Skip to main content

Hobson's Choice: Pass on top 10

Q: Wouldn't we be better off losing the rest of our games? A higher draft pick at this point would be better than not making the playoffs and having a mid-round selection. I'm not saying lose intentionally, maybe just stick our younger players in and let them play. Of course, playing the spoiler for Cleveland's playoff hopes would be sweet and I really don't want to stop Miami from being the only 0-16 team ever. Your thoughts?
--Matt, Pomeroy, OH

MATT: Yeah, you wouldn't want to go down in history as the guys that let the 1976 Tampa Bay Bucs pop the champagne cork. And top 10 picks are the biggest gambles this side of Don Imus, but here's to seeing more of guys like Frostee Rucker, Marvin White and DeDe Dorsey.

Unless there's a sure-shot way of getting a big-time defensive lineman, avoiding a top 10 pick is reason enough to play it out. And the Bengals have done better than most with their last three in Justin Smith, Levi Jones and Carson Palmer.

Just look at the year the Bengals got ripped for taking Jones at No. 10. The nine guys in front of Jones in 2002 were David Carr, Julius Peppers, Joey Harrington, Mike Williams (the Texas tackle), Quentin Jammer, Ryan Sims, Bryant McKinnie, Roy Williams and John Henderson.

Just like the rest of the draft, it's a 50-50 crapshoot. The only difference is you're going to tie up franchise money that anchors you in the salary cap on a guy you don't know if he can play. It would be worth it if you were assured of getting a rare position you really needed, like a Peppers (rush end) or Henderson (a monster defensive tackle).

You can say that Smith was over drafted at No. 4 in '01, but look at that top 10:

Michael Vick, Leonard Davis and Gerard Warren went before him, and Smith has been more productive than Davis or Warren, although Davis is getting revived in Dallas.

After Smith went LaDainian Tomlinson, Richard Seymour, Andre Carter, David Terrell and Koren Robinson.

OK, two potential Hall of Famers in Tomlinson and Seymour, but the other three guys can only drive to Canton. Take Smith's career in the big picture and it is as good or better than half of them.

The only point being that less than half the time you get enough bang for your buck in the top 10.

No thanks. You get the same thing for a lot less at No. 17.

But I'm with you on playing the kids. How are they going to make some of these crucial offseason decisions on defense without working in guys like Rucker at free-agent-to-be Smith's right end spot and White at safety? And rookie safety Chinedum Ndukwe for that matter, even though he's getting snaps in the dime package?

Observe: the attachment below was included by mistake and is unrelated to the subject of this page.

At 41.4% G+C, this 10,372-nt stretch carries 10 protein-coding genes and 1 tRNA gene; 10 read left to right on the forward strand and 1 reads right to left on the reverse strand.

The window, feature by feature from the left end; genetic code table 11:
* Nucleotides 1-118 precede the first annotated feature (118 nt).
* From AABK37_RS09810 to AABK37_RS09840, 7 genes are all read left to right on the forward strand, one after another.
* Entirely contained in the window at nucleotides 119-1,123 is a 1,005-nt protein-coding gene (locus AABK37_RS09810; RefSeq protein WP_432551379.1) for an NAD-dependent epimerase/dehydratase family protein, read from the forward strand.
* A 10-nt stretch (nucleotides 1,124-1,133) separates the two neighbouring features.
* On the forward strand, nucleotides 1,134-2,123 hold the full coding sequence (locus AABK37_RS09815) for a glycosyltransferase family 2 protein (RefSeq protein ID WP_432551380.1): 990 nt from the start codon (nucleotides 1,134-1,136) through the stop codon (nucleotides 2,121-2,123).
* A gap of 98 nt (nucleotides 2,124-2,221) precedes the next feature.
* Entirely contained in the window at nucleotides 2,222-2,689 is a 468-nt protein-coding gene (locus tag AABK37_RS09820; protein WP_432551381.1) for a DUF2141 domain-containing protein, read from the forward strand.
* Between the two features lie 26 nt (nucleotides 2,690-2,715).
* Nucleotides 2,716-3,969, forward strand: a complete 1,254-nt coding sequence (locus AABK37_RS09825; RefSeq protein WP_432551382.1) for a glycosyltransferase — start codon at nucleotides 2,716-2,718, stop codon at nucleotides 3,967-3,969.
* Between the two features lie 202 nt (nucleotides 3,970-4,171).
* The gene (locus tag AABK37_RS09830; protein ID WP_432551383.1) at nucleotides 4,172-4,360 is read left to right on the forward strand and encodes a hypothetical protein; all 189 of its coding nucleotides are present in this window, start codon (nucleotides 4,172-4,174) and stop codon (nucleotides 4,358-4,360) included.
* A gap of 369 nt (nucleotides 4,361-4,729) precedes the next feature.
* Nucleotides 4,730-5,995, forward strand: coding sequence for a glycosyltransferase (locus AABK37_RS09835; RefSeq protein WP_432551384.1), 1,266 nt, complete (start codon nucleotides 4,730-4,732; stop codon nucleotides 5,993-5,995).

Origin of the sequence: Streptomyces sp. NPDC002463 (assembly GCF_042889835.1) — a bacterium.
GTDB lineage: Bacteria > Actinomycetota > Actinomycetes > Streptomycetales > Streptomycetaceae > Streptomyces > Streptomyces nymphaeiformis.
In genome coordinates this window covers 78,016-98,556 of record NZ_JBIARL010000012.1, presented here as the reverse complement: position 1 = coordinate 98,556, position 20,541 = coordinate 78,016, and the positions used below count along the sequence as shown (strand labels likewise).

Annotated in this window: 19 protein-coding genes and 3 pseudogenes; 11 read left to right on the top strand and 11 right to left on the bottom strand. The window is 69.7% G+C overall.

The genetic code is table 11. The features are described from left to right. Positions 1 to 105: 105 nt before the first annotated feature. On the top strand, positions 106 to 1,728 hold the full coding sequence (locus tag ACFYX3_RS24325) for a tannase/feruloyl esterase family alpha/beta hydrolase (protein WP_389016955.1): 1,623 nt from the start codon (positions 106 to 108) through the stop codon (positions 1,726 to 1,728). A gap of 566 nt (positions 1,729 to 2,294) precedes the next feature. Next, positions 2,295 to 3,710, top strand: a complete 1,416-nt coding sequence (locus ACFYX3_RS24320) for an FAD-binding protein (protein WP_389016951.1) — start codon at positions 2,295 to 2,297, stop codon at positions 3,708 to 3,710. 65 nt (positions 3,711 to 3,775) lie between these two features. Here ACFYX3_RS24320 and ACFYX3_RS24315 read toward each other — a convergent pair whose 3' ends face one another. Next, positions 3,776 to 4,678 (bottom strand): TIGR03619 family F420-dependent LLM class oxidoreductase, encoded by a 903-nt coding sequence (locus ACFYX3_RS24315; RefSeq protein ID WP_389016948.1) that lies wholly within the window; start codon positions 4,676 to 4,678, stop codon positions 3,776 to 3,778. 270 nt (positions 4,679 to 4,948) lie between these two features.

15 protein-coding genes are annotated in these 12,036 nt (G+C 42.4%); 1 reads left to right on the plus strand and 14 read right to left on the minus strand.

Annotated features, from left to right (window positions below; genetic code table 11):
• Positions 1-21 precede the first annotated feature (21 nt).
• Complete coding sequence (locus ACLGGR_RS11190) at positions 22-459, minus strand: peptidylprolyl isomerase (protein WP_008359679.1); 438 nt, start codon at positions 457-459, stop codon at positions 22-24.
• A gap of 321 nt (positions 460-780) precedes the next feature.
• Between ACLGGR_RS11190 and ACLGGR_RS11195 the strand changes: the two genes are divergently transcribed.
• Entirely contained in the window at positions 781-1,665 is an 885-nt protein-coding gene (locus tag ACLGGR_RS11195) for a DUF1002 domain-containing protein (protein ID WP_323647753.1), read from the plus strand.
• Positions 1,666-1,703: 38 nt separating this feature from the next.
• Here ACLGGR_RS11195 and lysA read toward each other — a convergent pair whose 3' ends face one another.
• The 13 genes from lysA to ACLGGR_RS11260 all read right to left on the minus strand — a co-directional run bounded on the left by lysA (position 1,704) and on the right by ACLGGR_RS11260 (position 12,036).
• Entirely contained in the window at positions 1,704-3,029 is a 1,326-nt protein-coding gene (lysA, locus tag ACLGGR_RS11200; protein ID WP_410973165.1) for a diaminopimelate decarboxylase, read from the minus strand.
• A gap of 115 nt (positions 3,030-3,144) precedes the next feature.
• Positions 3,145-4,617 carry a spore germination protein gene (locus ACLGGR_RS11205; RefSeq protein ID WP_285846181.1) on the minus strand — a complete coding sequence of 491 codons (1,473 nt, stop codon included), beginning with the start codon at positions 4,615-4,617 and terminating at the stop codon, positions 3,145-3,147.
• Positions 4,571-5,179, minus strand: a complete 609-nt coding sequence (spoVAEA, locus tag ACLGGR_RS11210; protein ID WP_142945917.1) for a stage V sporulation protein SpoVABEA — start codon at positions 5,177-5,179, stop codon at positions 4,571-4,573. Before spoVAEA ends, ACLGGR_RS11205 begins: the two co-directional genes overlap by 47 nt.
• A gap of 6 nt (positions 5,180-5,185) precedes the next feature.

The last time we saw Rucker he had four tackles in seven snaps and was involved in a turnover. Don't put running back Rudi Johnson out to pasture yet, but look at the scrum developing next year if you're going to keep just three tailbacks: Rudi, Kenny Watson, Kenny Irons and Chris Perry. They know what Watson can do and Dorsey may be just a 6-7-8 carry change-of-pace guy, but he sure looks 5.9 yards per interesting.

Free safety Madieu Williams could become a free agent and they rarely spend big money to keep a safety and you can go all the way back to Darryl Williams and Sam Shade, not to mention Cory Hall and Kevin Kaesviharn. That's fine, but do they know if they can replace him?

Still, this whole gig is about winning and momentum. It'd be nice to string some hope and wins into the offseason. It seems like they never got rid of the hangover of losing the last three games in '06.

Q: John Madden was asked in the Sunday night pregame if the Bengals had the talent and the will to win the game. John said that the Bengals had the talent but he did not know if they had the will. Have the Bengals players given up on the season? Have they lost the will to win? Are they just in a funk and are pressing too hard? What are your thoughts?
--John, Maysville, KY

JOHN: You see Landon Johnson play with a dozen stitches in his arm, hear pain in Stacy Andrews' voice as he talks of his false starts, and watch Eric Ghiaciuc work in the snow on his injured knee. Isn't that will?

Yeah, they're in a funk and, yeah, they're pressing. Pressing? There were 27 examples of pressing Sunday night.

Carson Palmer doesn't have 27 incompletions in a training camp. He had 32 in the previous three games combined. That would seem to be the result of the quarterback trying to do too much against the NFL's No. 1 defense with zilch of a running game and a tentative, soaked passing game.

But there's a big difference between pressing and quitting and I'm not so sure Madden meant that.

If you're pressing, that shows you care. There is a little bit of drive-by reporting in the national media and sometimes, like a value meal, they get it right. It's the nature of the beast when you cover 32 teams. And I love Madden and I didn't hear him on the subject, but I think the lack-of-will stuff is a little overstated.

Now, if you want to question the selfishness and the me-first attitude and how it affects winning, as Lewis and many of his veterans have, that's a fair topic. But I don't think it has anything to do with will. And, maybe that's what Madden was talking about.

This article has been reproduced in a new format and may be missing content or contain faulty links. Please use the Contact Us link in our site footer to report an issue.